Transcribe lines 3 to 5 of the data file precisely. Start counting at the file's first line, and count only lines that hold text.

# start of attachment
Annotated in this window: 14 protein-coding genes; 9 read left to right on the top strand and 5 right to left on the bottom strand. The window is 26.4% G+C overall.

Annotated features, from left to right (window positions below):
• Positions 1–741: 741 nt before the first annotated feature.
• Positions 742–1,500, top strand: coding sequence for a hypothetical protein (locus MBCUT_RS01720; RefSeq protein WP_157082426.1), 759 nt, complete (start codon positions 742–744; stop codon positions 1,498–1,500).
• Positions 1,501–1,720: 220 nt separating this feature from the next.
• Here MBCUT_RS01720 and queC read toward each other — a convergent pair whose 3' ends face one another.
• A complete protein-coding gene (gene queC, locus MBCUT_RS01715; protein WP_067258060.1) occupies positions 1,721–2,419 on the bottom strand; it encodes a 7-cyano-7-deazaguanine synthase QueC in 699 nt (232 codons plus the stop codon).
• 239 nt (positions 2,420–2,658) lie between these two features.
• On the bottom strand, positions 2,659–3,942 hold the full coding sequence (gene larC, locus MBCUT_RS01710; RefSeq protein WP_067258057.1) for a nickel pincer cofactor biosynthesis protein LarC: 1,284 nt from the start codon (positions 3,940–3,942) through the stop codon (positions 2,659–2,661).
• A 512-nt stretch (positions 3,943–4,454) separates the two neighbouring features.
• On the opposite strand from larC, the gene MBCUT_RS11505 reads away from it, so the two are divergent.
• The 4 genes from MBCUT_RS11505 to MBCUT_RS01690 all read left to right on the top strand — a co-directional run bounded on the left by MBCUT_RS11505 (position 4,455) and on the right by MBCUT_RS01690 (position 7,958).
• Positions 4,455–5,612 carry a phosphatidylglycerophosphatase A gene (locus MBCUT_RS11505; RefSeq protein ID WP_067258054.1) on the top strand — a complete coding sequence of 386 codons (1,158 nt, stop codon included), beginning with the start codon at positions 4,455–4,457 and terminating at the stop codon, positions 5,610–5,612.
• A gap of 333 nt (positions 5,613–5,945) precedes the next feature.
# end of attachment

• Positions 1–741: 741 nt before the first annotated feature.
• Positions 742–1,500, top strand: coding sequence for a hypothetical protein (locus MBCUT_RS01720; RefSeq protein WP_157082426.1), 759 nt, complete (start codon positions 742–744; stop codon positions 1,498–1,500).
• Positions 1,501–1,720: 220 nt separating this feature from the next.